This article was published on April 22, 2017

Uber: The good, the bad, and the really, really ugly

Uber: The good, the bad, and the really, really ugly
Scott Myers
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Scott Myers

Scott Myers lives in Lutz, FL. He is married with four children and recently retired from a 44-year career in information technology. Scott Myers lives in Lutz, FL. He is married with four children and recently retired from a 44-year career in information technology.

Uber is on fire.

It has a $68 billion market cap and countless happy riders who can readily articulate why using Uber is better than taking a cab or driving their own car, or maybe even owning their own car. And the Uber drivers get to be their own boss and choose the hours when they want to drive.

What’s not to like?  Well, of late, there’s quite a bit not to like, and the fire may be burning out of control.

Even if Uber overcomes the resigning and firing of key executives, and escapes from the legal mess of Waymo and the sleaziness/stink of Greyballing. And no matter who Uber hires to be COO – even if Uber fixes its sexual harassment and toxic workplace culture problems – the elephant in the room will continue to be its exploitation of its drivers, who in combination with the VC money, make it possible for all Uber employees to be extremely well-compensated… at least for now.

Here is the deal with Uber – short and sweet:

Uber is good for the rider

Uber is good for the rider now, but will get worse as the quality of the drivers deteriorates, especially now that Uber offers sub-prime loans for folks with credit scores of 500-600, who will become indentured drivers to Uber.  And Connecticut has recently softened background checks for drivers in that state.  

uber, sex
Nevertheless, to date, Uber’s ridership continues to grow, even with all of the recent bad press about the company.

Uber is good for lawyers

Has any startup company ever incurred so much legal friction as it enters new markets, domestically and abroad?  Since Uber’s launch in 2009, lawsuits have been pouring in from governments, drivers, passengers and competitors.  Reasons for the lawsuits include alleged theft of intellectual property, employee benefits, passenger accessibility, price fixing, safety, and background checks.  

It certainly would be interesting to know Uber’s total cost to date for attorney fees, fines, suit settlements, alleged theft of trade secrets, lobbying etc.  And it certainly looks like this expense will continue to grow.

Uber is bad for the drivers

Drivers’ annual turnover rate is 50 percent which necessitates that Uber find non-credit worthy drivers and drivers of questionable backgrounds, as referenced above.  

Credit: Uber
The fact that drivers earn barely over minimum wage with no benefits is the root cause of the attrition problem.  Of all of Uber’s current issues, this is the most serious one, and the one receiving the least attention by Uber’s senior management.  As mentioned above, this is truly ‘the elephant in the room’.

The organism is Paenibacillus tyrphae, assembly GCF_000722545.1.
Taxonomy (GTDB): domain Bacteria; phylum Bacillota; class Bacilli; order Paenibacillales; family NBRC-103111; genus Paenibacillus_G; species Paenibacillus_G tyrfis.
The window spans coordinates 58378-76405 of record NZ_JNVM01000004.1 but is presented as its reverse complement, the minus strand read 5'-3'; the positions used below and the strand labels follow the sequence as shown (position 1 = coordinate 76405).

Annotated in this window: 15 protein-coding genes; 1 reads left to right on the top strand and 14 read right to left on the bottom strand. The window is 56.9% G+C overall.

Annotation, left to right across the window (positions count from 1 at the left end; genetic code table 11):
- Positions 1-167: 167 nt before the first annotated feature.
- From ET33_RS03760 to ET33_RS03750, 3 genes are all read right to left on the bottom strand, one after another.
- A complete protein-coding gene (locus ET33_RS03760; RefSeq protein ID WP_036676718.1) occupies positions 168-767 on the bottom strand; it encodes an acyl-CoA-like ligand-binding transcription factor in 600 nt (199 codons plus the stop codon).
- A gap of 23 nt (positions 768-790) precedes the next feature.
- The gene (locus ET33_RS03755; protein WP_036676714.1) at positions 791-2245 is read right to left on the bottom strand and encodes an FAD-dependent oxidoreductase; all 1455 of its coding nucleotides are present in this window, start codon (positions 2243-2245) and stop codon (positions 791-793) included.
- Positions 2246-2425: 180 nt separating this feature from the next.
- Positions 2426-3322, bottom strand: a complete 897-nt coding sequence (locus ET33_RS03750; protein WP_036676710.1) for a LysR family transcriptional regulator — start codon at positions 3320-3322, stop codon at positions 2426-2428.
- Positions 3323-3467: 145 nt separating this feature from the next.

Uber is bad for its employees

Recent news about Uber clearly shows that the company is riddled with sexual harassment, ruthless employee behavior, and serious ethics issues.  A significant number of employees are either victims or perpetrators in this undisciplined environment.  

Uber executives and board members are currently saying all the right things about cleaning up this toxic culture, but will they really be able to do so?

Uber is bad for Uber

Simply put, how is Uber ever going to turn a profit? 

If it raises fares, it loses customers.  If it lowers fares, it loses drivers at an even faster turnover rate.  In the meantime, even though Uber has 85 percent of the ‘market’ compared to Lyft’s 15 percent, it has to compete savagely with Lyft, which means paying driver referrals and bonuses, which is unsustainable without fare increases.  

And the threat continues to linger of the independent contractor drivers getting reclassified to Uber employees.  If that happens, Uber can close its doors immediately.

Self-driving cars will not be the salvation

Critical mass for 100 percent fully autonomous vehicles is at least 10 years (40 quarters) away and will require hundreds of billions of dollars of additional investment to get there.

Critical mass means tens of millions of vehicles in use and at a cost of travel that is less than that of car ownership.  And Uber will have plenty of competitors in this space, including Google, Toyota, Nissan, BMW, Volvo, GM, Ford, Daimler, Audi, Baidu, Honda, Hyundai, PSA Groupe, and Tesla.  

What successful company has Uber’s characteristics?

What major successful company has endured where the customers are happy (trending to less happy), the de-facto employees are miserably exploited, there is major malignant dysfunction among its senior management and employees, current and future competition is and will be brutal, and the company is losing money hand over fist? 

Credit: Mark Beach / Fresco News / Twitter

Pretty short list, no?

Bottom line

Uber is now at a critical inflection point.  Will it be able to turn it around, or will it continue to self-destruct?  Who knows.

What would be really instructive is if each major Uber investor were asked today: “If you had it to do all over again, would you have invested in Uber?”, and if each of them answered that question honestly.

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